Sunday, March 1, 2009

Revolution OS and thereabouts

OK, so I just watched Revolution OS (on the Roku/Netflix box, of course), which I'd been putting off out of concern it might be more propaganda than information. The opening minute or so did little to allay that, but it turned out to be a pretty good documentary, and as even-handed as you could expect from something that interviewed Open Source folks entirely. It did this by getting in touch with several of the principals, including rms, esr and Linus, and pretty much just letting them talk. This is often a good idea, especially when the principals involved are thoughtful, creative, articulate and intellectually curious.

What emerged was a clear picture of the history of Free Software/Open Source, how "Open Source" came to be the dominant name, and the essential differences between the two: Free Software advocates want all software to be free because it's a Good Thing. Open Source advocates want particular software to be open because it's a Useful Thing. It may not surprise the attentive reader that I tilt toward the latter.

There are ironies along the way, for example a small one in Netscape adopting Open Source not through grassroots activism by engineers -- though this did occur -- but because it was eventually imposed from the top down by management; a large one in that the entire Open Source movement, which is at best indifferent to rms' s central goal of making all software free, depends crucially on GNU code and even more crucially on the GPL [more precisely: on the GPL and licenses directly influenced by it]. Rms himself points this out in his acceptance of the Linus Torvalds award at the 1999 Linux world. Linus's daughters trot back and forth behind him on stage all the while.

If you're looking for a spirited debate over Open Source vs. not-open, you won't find it -- except for an early quote from Bill Gates (who did not directly participate), there are no dissenting voices. If you're looking for knock-down, drag-out Linux vs. Windows, as the marketing collateral implies, you won't find that either. And a good thing. Revolution OS is a much more a chance to put a human face on the names you see floating around and get an idea of what they were thinking. Considered from that point of view, it succeeds nicely.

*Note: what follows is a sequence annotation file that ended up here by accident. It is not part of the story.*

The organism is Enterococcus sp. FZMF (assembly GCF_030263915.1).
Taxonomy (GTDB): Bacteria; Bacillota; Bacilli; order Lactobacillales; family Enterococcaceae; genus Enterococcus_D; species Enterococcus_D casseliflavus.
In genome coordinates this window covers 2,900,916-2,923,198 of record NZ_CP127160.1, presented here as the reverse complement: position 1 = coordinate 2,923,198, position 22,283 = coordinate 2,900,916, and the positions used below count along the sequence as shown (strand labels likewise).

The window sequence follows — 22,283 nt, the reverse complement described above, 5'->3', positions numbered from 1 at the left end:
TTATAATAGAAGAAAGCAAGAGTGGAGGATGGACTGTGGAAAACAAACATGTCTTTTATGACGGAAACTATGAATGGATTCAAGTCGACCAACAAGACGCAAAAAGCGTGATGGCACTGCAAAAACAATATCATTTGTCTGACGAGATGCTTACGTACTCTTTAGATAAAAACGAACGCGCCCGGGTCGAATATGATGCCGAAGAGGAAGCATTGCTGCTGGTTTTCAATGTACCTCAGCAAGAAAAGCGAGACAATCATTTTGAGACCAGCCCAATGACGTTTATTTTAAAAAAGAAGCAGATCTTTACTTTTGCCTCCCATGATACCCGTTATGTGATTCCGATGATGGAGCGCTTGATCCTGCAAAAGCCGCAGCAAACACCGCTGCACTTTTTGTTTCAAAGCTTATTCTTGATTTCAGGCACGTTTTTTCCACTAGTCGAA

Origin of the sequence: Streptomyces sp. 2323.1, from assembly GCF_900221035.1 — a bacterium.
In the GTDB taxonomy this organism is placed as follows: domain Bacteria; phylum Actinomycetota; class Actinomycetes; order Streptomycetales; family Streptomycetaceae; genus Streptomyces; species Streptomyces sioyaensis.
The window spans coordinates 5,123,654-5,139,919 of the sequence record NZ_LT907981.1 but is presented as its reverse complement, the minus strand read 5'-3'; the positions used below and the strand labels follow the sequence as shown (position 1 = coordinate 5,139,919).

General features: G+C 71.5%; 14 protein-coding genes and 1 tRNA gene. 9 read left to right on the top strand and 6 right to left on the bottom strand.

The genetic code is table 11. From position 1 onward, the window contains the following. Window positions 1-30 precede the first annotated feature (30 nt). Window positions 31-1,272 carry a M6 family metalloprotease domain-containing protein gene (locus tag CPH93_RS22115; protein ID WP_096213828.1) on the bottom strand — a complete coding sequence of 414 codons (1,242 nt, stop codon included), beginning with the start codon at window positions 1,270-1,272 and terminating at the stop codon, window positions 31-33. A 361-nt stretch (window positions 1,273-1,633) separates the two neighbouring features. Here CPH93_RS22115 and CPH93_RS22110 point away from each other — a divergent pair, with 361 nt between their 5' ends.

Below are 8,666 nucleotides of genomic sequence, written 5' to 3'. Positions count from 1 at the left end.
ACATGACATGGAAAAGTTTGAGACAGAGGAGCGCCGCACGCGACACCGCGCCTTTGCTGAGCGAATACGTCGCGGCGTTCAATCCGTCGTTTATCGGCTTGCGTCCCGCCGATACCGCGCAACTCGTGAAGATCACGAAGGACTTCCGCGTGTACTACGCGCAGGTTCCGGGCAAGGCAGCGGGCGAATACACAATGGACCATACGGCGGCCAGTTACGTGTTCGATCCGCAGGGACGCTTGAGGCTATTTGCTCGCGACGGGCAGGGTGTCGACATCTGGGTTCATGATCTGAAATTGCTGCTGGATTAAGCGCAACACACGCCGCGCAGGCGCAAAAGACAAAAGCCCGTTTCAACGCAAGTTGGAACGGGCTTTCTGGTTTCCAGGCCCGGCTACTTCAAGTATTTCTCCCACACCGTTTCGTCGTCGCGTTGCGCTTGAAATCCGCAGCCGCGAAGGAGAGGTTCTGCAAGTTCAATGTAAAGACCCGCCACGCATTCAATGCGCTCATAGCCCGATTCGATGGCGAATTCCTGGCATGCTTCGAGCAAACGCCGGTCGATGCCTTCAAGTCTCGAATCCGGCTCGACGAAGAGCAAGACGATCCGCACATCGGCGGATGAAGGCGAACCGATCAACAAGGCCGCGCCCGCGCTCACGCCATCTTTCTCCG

But I didn't really set out to write a movie review here. I really just wanted to share something amusing I ran across while chasing a link from a link from a page I looked up out of curiosity after watching the movie. This is from Jamie Zawinski, who has done more Open Source development than most of us, I would wager. Zawinski says:
But now I've taken my leave of that whole sick, navel-gazing mess we called the software industry. Now I'm in a more honest line of work: now I sell beer.

Specifically, I own the DNA Lounge nightclub in San Francisco. However, it takes quite a lot of software to keep the place running, because we do audio and video webcasts twenty-four hours a day, and because the club contains a number of anonymous internet kiosks. So all that code is also available.

This all sounds fine and noble, and I like the design decisions, but I have to wonder: Just how anonymous can an internet kiosk be in a nightclub full of webcams? Checking sports scores without having to establish an account anywhere? Sure. Plotting world domination? Maybe not so much.

By the way, this turns out to be post number 300. I made a production of 100 and 200, but from here on out I probably won't until some more significant milestone. Hmm ... 100π is about 314 ...

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